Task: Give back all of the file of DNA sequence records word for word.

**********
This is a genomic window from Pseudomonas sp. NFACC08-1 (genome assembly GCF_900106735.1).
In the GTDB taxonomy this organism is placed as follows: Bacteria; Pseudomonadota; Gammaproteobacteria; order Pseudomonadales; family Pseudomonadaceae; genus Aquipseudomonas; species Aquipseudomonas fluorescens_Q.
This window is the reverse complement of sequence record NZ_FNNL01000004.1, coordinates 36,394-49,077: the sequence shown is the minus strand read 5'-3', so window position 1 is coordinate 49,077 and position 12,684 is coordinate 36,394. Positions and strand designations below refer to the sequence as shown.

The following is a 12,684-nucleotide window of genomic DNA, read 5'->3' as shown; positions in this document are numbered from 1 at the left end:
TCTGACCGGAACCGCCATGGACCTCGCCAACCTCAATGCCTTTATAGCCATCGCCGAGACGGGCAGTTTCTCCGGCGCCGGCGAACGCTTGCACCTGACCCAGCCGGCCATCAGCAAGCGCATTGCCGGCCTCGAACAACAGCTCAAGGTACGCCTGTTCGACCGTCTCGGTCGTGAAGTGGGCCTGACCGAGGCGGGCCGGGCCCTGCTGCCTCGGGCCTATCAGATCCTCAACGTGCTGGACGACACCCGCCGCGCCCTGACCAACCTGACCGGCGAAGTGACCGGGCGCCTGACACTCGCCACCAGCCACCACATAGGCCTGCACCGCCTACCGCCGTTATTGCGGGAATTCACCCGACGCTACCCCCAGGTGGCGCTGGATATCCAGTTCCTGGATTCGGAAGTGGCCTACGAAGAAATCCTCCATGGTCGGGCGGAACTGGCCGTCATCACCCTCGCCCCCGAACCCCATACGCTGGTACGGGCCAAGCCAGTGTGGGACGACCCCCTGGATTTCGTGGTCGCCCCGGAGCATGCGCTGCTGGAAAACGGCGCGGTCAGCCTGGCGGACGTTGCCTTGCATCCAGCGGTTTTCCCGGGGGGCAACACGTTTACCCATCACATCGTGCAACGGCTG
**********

This is a genomic window from Pseudomonas sp. NFACC08-1 (genome assembly GCF_900106735.1).
In the GTDB taxonomy this organism is placed as follows: Bacteria; Pseudomonadota; Gammaproteobacteria; order Pseudomonadales; family Pseudomonadaceae; genus Aquipseudomonas; species Aquipseudomonas fluorescens_Q.
This window is the reverse complement of sequence record NZ_FNNL01000004.1, coordinates 36,394-49,077: the sequence shown is the minus strand read 5'-3', so window position 1 is coordinate 49,077 and position 12,684 is coordinate 36,394. Positions and strand designations below refer to the sequence as shown.

The following is a 12,684-nucleotide window of genomic DNA, read 5'->3' as shown; positions in this document are numbered from 1 at the left end:
TCTGACCGGAACCGCCATGGACCTCGCCAACCTCAATGCCTTTATAGCCATCGCCGAGACGGGCAGTTTCTCCGGCGCCGGCGAACGCTTGCACCTGACCCAGCCGGCCATCAGCAAGCGCATTGCCGGCCTCGAACAACAGCTCAAGGTACGCCTGTTCGACCGTCTCGGTCGTGAAGTGGGCCTGACCGAGGCGGGCCGGGCCCTGCTGCCTCGGGCCTATCAGATCCTCAACGTGCTGGACGACACCCGCCGCGCCCTGACCAACCTGACCGGCGAAGTGACCGGGCGCCTGACACTCGCCACCAGCCACCACATAGGCCTGCACCGCCTACCGCCGTTATTGCGGGAATTCACCCGACGCTACCCCCAGGTGGCGCTGGATATCCAGTTCCTGGATTCGGAAGTGGCCTACGAAGAAATCCTCCATGGTCGGGCGGAACTGGCCGTCATCACCCTCGCCCCCGAACCCCATACGCTGGTACGGGCCAAGCCAGTGTGGGACGACCCCCTGGATTTCGTGGTCGCCCCGGAGCATGCGCTGCTGGAAAACGGCGCGGTCAGCCTGGCGGACGTTGCCTTGCATCCAGCGGTTTTCCCGGGGGGCAACACGTTTACCCATCACATCGTGCAACGGCTG